Second Life or No Life?

25. November 2008 – 12:31 by Alice Chicken - 21c

The main online story in the UK this week has come from an unlikely quarter. You might think it would be about Labour’s revival in the polls or the ongoing financial meltdown. Perhaps US President-elect Obama’s continued online engagement via email and YouTube. Maybe even the closing down of one of the biggest email spam outfits in the world. But no, the main story has been a British couple’s divorce over Second Life.

Amy Taylor and David Pollard met in Second Life in 2003 and married both online and in real life in 2005. However, the marriage has since fallen apart after Amy caught David’s character with a call girl and then having an affair with another character in the game. The story has caught the British press’ imagination and had led to some rather unkind stories about the pair (they’re both obese and computer game addicted, making them an easy target).

However, these events do lead us to a more serious question – where does the online world end and real life begin?

The couple in question met via Second Life and got to know each other through their characters in the game. By all accounts, much of the ‘quality time’ they spent together was done in Second Life. So is it reasonable to assume that an affair in Second Life is every bit as real as one in the off-line world?

Second Life, like many other online games, has a thriving economy attached, both within the game and in the real world. Players can both earn and lose money through their online actions.

Even Public Administrations are getting in on the act, with Manchester Council and the British Council setting up areas to encourage the gaming community to get involved in politics and democracy.

But has it all gone too far? Are the British tabloids right to poke fun at two people who seem to spend their lives in online worlds rather than the real world? Should we be worried about obsessive gamers losing money in cyberspace at a time when most people are saving pennies in the face of very real financial crises? And should Public Administrations be spending time and resources reaching out to online gamers – a population who are likely to be internet-savvy and literate and therefore not exactly hard to reach – when they could be reaching out to the genuinely socially excluded?

In short, is the obsession with having a ‘Second Life’ getting in the way of having a real life and should we care?

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  1. 3 Responses to “Second Life or No Life?”

  2. By Rolf Lührs on Nov 26, 2008

    This discussion is not as new as it looks. The famous text based online community “The Well” – frequently considered to be the first of its kind – already blurred the distinction between “real” and “virtual” life. Some of the participants used to “live” in this community, fell in love, married, separated and even died:
    “Mandel and Nana’s on-again, off-again affair had come to seem the property of the online community. Well users had settled in with the couple’s story the way devotees of a soap opera do, and they were accustomed to the same kind of total familiarity with the plot line. Though no one could have articulated it, the notion that Mandel and Nana might have a life off The Well seemed somehow unimaginable, and wrong. (”If something didn’t happen on The Well, it didn’t happen at all,” Nana once quipped.)” (Katie Hafner, The Epic Saga of the Well,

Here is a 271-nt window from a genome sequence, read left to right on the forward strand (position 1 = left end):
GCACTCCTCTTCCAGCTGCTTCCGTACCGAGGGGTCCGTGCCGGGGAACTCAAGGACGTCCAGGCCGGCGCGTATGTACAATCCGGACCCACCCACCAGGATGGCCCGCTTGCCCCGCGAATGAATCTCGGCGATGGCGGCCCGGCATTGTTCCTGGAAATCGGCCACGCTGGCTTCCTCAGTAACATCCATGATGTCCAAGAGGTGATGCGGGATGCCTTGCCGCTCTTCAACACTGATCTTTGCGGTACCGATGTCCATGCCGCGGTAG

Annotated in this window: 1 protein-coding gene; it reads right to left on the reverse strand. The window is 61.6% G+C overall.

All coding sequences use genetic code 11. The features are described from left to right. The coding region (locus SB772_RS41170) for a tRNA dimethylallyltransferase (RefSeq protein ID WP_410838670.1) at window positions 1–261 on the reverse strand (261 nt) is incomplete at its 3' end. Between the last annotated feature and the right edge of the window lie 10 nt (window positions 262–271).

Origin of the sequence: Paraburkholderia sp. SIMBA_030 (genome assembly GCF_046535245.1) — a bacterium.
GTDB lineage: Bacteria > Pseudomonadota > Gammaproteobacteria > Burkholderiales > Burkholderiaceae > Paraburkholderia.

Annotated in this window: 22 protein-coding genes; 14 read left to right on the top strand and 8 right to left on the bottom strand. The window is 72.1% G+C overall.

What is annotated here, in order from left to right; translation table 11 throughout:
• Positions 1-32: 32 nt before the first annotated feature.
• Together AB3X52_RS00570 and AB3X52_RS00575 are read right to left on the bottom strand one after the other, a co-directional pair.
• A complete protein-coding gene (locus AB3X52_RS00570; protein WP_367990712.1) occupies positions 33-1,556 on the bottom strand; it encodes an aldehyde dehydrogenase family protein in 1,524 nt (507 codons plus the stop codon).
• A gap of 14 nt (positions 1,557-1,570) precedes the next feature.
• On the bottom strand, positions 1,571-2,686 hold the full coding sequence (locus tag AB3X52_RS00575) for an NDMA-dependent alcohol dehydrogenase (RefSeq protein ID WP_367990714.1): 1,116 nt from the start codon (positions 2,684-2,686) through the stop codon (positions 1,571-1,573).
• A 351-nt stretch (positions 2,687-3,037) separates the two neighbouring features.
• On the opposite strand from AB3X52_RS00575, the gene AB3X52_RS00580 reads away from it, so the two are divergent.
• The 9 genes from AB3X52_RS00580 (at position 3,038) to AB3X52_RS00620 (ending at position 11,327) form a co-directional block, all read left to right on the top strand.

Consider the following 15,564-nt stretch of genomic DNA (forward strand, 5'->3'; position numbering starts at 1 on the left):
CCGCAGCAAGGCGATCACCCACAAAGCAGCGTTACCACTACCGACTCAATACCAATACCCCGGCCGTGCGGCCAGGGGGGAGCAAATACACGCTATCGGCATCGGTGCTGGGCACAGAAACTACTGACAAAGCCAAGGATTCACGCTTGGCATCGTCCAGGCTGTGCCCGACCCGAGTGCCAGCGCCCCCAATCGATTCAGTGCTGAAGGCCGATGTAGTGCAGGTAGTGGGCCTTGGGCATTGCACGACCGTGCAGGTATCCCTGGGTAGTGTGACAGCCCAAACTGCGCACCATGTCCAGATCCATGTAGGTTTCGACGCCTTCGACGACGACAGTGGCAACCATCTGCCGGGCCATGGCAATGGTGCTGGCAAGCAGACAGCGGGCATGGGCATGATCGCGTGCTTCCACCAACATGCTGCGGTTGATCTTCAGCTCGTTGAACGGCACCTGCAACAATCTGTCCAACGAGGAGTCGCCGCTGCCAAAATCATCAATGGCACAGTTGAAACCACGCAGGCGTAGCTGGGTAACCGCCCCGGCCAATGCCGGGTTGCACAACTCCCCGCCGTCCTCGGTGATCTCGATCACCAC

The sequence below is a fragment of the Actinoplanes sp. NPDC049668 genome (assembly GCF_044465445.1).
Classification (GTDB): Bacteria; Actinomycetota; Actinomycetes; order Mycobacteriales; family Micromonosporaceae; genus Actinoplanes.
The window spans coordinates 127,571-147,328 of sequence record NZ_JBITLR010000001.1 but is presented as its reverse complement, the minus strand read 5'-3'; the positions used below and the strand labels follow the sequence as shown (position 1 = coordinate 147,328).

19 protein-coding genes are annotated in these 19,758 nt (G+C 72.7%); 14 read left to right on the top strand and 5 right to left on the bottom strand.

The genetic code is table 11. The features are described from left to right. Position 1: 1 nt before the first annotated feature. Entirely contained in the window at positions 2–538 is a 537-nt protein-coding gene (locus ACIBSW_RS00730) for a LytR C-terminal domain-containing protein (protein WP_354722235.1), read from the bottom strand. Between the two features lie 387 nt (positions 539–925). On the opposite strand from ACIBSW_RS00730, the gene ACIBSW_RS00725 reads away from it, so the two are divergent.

All this happened in the early 1990s!

    The ancestors of “Second Life” , known as ‚avatar-based online shared virtual environments’ also undermined the notion of “reality”. E.g. in the game “Kymer” people were able to change the heads of their avatars which attracted cybercriminals trying to steel other peoples heads. The participants wrote letters to the game developers complaining about the virtual “head hunters”. „The users are creating shared structures of meaning together, interchangeable heads. Having been given a world that works (even if it occasionally crashes), the people living there have taken on the task of figuring out what it means“ (Rossney 1996).

    So what is reality, then? Maybe the definition of the sociologist W.I. Thomas helps “If men define situations as real, they are real in their consequences”.

    Finally I doubt that those who are in trouble with their first life because of their involvement in the second one, can easily be reached by governments. From that point of view Manchester Council and the British Council might do the right thing. :)

  3. By Bengt Feil on Nov 27, 2008

    Just as another bit of information in this field:

    “90% of compulsive gamers which seek treatment from perceived gaming addiction are not addicts”, says Keith Bakker whos is the head of Europe’s first and only clinic to treat gaming addicts.

    I would also agree that the different forms of online media have become part of todays reality.

    Besides: People fight over lost board games all the time - I am pretty sure people got divorced over such a fight.

  4. By Christian Scholz on Nov 27, 2008

    I would agree to Rolf saying that there is no real distinction. Is chatting on IRC any less or more real than chatting in the physical world? What about telephone?

    Right, SL adds a 3rd dimension which makes it maybe look more “real” because it simply looks more like the real world than IRC. That might make people uneasy and maybe even frightened of it. But as I interact with real people to me there is no real distinction between meeting them in SL or in person. Just that it happens to be easier to meet in SL if you are far away.

    So that being that for me there is no distinction between the virtual and the real world, it’s all a means of communication. And where people communicate there can happen good and bad things as always.

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